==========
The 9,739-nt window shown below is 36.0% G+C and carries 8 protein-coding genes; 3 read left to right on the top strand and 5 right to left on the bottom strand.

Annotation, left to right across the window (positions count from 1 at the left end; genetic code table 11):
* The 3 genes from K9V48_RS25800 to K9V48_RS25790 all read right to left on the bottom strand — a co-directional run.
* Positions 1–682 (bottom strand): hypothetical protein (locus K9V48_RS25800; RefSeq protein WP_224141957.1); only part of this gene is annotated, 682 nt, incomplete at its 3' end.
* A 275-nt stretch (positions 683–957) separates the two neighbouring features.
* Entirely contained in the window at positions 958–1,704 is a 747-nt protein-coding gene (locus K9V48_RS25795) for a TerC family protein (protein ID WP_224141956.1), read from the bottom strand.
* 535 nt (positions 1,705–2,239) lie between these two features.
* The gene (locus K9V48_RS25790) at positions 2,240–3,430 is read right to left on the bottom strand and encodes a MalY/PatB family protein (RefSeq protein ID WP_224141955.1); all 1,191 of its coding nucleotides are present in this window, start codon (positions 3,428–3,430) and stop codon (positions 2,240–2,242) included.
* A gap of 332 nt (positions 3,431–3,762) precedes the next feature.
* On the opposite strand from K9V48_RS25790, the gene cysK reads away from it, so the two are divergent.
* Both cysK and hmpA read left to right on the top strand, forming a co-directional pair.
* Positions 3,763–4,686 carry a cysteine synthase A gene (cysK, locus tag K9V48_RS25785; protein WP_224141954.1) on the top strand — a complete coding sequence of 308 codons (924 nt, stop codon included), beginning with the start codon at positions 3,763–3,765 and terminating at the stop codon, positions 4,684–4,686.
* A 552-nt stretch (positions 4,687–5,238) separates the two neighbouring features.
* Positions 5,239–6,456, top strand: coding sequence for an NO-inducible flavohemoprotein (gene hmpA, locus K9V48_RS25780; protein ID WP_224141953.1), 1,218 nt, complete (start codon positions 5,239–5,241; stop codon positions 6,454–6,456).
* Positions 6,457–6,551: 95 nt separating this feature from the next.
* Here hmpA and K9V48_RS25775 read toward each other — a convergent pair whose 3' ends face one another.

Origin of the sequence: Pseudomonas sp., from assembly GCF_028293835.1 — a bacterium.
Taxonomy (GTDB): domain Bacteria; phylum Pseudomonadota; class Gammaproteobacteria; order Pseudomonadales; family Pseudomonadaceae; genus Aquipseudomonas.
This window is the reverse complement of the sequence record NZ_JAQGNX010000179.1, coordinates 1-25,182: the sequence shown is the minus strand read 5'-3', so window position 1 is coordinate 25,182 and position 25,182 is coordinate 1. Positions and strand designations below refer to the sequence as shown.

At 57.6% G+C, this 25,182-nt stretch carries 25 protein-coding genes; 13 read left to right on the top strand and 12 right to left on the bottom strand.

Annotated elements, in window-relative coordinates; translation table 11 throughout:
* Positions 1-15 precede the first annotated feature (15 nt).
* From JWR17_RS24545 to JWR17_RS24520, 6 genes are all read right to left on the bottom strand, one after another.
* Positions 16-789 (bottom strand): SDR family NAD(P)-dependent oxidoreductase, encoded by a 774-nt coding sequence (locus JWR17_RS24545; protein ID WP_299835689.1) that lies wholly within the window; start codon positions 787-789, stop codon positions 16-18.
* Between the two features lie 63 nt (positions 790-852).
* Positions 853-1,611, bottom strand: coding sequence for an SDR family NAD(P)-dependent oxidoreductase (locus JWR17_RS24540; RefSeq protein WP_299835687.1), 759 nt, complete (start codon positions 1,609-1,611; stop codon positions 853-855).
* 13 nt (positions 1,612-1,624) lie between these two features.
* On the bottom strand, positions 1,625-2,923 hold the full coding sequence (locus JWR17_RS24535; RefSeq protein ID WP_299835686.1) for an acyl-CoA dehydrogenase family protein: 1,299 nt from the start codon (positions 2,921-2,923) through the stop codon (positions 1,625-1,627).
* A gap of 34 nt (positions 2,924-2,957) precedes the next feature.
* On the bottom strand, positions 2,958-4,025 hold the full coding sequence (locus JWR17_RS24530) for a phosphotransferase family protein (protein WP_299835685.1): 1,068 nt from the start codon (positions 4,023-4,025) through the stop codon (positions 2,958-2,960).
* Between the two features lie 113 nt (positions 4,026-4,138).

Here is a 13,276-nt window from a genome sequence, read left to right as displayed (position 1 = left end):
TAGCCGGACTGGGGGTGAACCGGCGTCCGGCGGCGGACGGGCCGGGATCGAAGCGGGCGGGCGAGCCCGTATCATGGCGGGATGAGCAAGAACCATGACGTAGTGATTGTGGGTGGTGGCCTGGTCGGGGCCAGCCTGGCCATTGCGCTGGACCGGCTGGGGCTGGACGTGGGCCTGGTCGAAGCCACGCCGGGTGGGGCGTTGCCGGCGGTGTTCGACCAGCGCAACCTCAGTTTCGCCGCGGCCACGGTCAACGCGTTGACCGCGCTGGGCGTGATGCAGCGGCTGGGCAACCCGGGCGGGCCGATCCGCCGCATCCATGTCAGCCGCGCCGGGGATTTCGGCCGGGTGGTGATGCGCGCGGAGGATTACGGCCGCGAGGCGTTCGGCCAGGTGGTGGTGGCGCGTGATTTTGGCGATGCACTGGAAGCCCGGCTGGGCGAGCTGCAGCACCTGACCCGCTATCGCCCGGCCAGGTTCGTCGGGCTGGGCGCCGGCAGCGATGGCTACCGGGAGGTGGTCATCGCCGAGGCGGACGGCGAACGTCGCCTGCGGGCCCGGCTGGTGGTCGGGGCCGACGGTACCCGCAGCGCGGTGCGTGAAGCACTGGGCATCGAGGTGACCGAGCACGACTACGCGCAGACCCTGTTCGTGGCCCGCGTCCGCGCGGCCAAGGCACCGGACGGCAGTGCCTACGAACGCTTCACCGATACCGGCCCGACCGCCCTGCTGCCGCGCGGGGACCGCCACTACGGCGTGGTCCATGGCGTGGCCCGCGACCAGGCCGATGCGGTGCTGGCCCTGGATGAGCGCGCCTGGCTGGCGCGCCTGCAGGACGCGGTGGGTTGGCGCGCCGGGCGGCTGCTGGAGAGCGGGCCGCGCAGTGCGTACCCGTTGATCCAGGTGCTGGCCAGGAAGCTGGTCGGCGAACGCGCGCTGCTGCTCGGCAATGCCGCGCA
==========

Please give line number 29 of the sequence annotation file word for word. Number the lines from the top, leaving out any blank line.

* A gap of 34 nt (positions 2,924-2,957) precedes the next feature.